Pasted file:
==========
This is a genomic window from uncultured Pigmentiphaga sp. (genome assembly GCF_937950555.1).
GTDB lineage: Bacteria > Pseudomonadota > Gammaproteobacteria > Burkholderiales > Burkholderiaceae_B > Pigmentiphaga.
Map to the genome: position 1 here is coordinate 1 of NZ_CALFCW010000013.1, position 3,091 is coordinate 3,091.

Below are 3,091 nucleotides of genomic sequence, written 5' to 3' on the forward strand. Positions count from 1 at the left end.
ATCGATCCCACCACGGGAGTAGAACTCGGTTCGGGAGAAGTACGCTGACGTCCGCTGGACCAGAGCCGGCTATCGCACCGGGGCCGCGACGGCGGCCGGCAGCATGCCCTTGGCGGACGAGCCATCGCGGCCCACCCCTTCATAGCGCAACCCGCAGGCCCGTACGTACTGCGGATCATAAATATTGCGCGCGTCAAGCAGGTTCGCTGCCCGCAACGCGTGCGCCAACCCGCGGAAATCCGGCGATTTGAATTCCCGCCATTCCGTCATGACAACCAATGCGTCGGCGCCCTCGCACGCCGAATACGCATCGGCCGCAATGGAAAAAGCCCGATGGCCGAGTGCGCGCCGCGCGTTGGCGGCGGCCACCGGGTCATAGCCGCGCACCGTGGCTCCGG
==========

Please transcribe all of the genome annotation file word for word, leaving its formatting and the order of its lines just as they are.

This is a genomic window from uncultured Pigmentiphaga sp. (genome assembly GCF_937950555.1).
GTDB lineage: Bacteria > Pseudomonadota > Gammaproteobacteria > Burkholderiales > Burkholderiaceae_B > Pigmentiphaga.
Map to the genome: position 1 here is coordinate 1 of NZ_CALFCW010000013.1, position 3,091 is coordinate 3,091.

Below are 3,091 nucleotides of genomic sequence, written 5' to 3' on the forward strand. Positions count from 1 at the left end.
ATCGATCCCACCACGGGAGTAGAACTCGGTTCGGGAGAAGTACGCTGACGTCCGCTGGACCAGAGCCGGCTATCGCACCGGGGCCGCGACGGCGGCCGGCAGCATGCCCTTGGCGGACGAGCCATCGCGGCCCACCCCTTCATAGCGCAACCCGCAGGCCCGTACGTACTGCGGATCATAAATATTGCGCGCGTCAAGCAGGTTCGCTGCCCGCAACGCGTGCGCCAACCCGCGGAAATCCGGCGATTTGAATTCCCGCCATTCCGTCATGACAACCAATGCGTCGGCGCCCTCGCACGCCGAATACGCATCGGCCGCAATGGAAAAAGCCCGATGGCCGAGTGCGCGCCGCGCGTTGGCGGCGGCCACCGGGTCATAGCCGCGCACCGTGGCTCCGG